According to a new study, around 500,000 years ago, the same time that Homo sapiens began replacing Neanderthal man, our nearest neighbour Mars may have had active sources of free-flowing water on its surface.
To come to these findings, the team of researchers from Utrecht University in the Netherlands analysed one particular crater on the planet’s surface – Istok – which is approximately 1m years old.
Located in the southern hemisphere of the Red Planet, Istok is far from the reach of either of NASA’s Mars rovers – Curiosity and Opportunity — which meant that the team had to recruit NASA’s Mars Reconnaissance Orbiter and its HiRISE camera, which has provided a wealth of information for researchers already.
According to Popular Mechanics, the team’s analysis of its formation and sediment threw up some surprising findings that suggested that the scale of the gullies and amount of sediment indicated considerable flows of meltwater at one point in time.
Publishing their findings in Nature, Tjalling de Haas and his team said they believe that to achieve the results found, the water would have had to have been at least 7in in depth, which would be more than 10 times the amount of water that has been estimated previously.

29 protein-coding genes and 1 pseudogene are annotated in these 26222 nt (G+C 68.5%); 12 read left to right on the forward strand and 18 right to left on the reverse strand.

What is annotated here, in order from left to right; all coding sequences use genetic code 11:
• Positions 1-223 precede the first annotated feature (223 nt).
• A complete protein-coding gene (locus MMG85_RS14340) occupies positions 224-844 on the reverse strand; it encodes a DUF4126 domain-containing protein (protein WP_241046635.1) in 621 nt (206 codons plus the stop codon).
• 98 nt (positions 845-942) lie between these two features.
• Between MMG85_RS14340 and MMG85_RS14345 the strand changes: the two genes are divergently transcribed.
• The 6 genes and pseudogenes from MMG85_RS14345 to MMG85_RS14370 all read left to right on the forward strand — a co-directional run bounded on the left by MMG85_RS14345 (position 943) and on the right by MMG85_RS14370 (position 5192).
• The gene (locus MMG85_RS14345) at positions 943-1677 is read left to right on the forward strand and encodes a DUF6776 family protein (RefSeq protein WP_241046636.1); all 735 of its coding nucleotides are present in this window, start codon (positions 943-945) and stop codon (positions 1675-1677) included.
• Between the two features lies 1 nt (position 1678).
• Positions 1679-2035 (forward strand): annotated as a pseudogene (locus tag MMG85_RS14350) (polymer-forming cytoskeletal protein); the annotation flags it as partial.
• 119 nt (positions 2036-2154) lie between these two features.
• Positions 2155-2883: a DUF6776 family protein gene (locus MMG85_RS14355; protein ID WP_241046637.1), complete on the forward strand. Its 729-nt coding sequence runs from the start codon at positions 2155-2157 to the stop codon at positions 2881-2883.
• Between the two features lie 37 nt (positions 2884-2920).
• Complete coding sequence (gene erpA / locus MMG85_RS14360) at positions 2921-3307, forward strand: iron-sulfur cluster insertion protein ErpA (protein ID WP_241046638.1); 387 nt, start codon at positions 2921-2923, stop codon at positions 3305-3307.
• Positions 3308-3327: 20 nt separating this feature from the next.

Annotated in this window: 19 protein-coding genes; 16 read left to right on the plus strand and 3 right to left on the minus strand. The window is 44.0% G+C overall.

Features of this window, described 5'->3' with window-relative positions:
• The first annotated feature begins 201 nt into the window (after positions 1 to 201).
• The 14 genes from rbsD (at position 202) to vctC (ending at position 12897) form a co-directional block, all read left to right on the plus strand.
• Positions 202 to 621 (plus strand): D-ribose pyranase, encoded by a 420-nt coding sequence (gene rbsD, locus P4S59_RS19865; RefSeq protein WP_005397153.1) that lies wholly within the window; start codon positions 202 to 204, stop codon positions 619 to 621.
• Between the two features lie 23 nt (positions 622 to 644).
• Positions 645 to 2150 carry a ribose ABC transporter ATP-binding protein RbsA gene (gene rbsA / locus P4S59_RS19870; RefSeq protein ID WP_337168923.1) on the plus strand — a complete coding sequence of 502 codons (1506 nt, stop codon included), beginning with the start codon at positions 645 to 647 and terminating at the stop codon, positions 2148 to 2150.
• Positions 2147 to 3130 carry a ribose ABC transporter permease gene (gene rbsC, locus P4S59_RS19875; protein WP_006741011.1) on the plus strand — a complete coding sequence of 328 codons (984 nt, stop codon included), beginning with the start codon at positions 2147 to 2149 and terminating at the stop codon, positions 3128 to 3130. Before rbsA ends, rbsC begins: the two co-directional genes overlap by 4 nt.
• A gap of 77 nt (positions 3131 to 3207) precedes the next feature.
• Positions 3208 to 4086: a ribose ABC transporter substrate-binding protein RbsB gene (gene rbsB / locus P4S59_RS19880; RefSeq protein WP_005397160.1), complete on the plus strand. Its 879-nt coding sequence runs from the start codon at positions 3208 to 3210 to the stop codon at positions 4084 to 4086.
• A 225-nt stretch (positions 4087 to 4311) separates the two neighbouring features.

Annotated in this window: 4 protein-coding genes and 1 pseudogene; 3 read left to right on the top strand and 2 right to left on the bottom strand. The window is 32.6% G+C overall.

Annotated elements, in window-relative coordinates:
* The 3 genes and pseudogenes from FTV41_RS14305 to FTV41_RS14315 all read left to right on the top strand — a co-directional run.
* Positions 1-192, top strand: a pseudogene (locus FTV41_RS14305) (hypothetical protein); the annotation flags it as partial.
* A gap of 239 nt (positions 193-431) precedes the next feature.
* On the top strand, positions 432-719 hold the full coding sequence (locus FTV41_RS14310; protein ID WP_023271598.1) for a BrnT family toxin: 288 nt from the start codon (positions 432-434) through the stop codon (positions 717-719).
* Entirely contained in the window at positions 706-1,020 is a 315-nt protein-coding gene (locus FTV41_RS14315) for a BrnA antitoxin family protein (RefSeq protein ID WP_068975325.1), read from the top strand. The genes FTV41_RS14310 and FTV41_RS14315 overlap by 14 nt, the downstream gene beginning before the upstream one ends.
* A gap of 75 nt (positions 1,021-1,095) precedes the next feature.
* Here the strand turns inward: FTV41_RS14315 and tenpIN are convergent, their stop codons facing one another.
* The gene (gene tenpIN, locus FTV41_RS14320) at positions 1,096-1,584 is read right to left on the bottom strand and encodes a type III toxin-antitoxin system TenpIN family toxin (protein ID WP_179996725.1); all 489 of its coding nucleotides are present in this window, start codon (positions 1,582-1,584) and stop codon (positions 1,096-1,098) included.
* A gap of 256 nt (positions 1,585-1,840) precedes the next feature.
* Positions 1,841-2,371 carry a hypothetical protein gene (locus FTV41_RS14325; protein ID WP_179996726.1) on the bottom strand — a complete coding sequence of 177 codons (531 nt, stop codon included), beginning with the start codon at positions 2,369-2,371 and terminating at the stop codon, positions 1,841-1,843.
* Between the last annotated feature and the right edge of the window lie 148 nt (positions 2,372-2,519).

A Martian ice age
Based off Istok’s age and analysing the sediments, its last major melting period would have been just 500,000 years ago, incredibly recent as far as space-time is concerned.
According to de Haas, the ice and snow that led to this melting was probably due to the periodic ice ages experienced by Mars, much like those we experience on Earth, but experiences more extreme than our own.
It is now just a matter of determining what could have caused snow and ice to build up in the Istok crater.
“Well, there’s a lot of wind on Mars, and it seems possible that wind could have been blowing an accumulation of snow into sheltered areas around the crater,” said de Haas.
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